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Google Cloud IAM for AWS users

April 3, 2017
Rae Wang

GCP group product manager

Many businesses want to use multiple cloud providers as part of their IT strategy. This allows them to leverage unique services from different cloud vendors and protect app availability in disaster and recovery scenarios. However, running across multiple providers requires more sophisticated planning and management, for example, managing the different Identity and Access Management (IAM) policies from their providers. Setting the right IAM policies is key to securing your resources and data on the different platforms.

If you have experience with Amazon Web Services (AWS) IAM, we recently published a guide on how to think about IAM policies on Google Cloud Platform (GCP). The two platforms offer different frameworks for resources and policies. It’s important to understand these concepts during planning, as it may not be possible to translate directly from a feature in one service to a feature in the other.

One key concept in Google Cloud IAM is policy inheritance. GCP resources can be organized into hierarchies with projects, folders and organizations. Policies are inherited down the hierarchy. For example, if you're granted the “log viewer” role in an organization, you'll automatically be able to read logs in projects and resources created under that organization. When using GCP IAM, you'll want to leverage this capability by planning the hierarchies you create to map to your company and team structures. This will allow for simpler policy management.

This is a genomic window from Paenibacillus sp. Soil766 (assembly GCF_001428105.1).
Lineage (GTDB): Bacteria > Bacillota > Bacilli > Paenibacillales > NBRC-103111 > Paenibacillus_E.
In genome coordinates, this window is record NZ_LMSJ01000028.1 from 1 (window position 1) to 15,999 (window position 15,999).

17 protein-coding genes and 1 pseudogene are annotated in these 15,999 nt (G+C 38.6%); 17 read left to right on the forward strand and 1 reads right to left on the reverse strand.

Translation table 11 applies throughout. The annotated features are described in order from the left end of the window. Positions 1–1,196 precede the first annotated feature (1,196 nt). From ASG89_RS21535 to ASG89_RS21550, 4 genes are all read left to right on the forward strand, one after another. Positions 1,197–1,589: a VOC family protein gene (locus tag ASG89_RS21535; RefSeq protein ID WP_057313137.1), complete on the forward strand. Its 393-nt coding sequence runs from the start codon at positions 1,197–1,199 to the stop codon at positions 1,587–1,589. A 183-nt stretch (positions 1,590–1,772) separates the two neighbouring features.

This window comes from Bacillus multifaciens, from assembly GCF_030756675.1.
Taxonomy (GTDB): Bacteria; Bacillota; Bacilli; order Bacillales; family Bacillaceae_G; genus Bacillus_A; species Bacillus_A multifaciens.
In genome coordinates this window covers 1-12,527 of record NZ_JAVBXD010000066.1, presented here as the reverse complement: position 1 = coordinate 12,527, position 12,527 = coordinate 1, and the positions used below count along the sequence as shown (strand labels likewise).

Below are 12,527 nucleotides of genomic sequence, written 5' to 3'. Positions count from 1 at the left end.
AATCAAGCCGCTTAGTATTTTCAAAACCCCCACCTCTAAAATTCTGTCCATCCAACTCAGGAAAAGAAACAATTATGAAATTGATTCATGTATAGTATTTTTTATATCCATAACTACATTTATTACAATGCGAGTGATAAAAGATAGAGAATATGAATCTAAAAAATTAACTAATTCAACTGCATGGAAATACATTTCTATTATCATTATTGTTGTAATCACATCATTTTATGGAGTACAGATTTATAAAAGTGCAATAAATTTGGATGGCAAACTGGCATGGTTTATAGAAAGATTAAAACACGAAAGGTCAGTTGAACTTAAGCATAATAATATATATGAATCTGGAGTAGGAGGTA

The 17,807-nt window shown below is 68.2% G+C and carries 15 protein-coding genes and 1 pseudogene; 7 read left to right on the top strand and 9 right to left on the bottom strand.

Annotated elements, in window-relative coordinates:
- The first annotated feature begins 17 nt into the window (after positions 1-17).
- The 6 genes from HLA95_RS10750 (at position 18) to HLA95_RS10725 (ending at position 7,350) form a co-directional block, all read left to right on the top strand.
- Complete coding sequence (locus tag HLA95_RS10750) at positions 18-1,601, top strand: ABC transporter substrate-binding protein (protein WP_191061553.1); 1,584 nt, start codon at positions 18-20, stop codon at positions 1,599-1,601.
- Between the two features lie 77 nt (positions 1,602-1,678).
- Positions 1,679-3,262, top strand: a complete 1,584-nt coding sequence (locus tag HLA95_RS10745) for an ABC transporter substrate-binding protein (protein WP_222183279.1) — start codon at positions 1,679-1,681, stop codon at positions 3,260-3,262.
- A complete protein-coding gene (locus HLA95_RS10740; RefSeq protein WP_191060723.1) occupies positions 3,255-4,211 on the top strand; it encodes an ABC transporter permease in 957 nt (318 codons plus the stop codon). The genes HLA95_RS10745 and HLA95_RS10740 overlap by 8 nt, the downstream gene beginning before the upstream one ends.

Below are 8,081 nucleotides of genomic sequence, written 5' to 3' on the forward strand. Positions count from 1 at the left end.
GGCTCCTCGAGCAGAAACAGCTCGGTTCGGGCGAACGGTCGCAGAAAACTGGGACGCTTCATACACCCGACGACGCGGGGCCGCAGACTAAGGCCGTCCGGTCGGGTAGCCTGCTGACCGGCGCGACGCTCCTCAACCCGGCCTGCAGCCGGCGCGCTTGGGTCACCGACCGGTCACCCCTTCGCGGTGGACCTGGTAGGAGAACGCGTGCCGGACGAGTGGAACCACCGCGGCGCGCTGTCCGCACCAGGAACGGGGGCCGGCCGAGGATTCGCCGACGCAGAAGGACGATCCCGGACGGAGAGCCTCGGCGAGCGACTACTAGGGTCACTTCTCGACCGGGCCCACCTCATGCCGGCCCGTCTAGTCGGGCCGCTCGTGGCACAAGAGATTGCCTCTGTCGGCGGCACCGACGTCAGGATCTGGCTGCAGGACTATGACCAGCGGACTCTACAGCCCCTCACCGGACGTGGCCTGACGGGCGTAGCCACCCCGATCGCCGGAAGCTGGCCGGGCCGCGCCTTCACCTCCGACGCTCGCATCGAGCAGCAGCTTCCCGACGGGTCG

AWS policies used to be managed at the granularity of individual resources. Recently with the addition of AWS Organization, you can start to apply the same hierarchical model to AWS resources as well. A remaining difference is the concept of a GCP Project, which is a resource encapsulation that creates a trust boundary for a team, an app or a development environment.

Another difference with AWS is how GCP uses IAM roles to provide groups of permissions that map to meaningful aspects of people’s job functions. These roles allow you to grant the same access to different resources without having to list all the permissions every time, which makes your policies simpler to read and understand. GCP provides many pre-defined roles and will soon support custom roles.

The guide discusses these concepts in detail, and also compares GCP and AWS IAM capabilities in other areas, such as identity management and automation. We hope it helps you manage policies and permissions across multiple providers.

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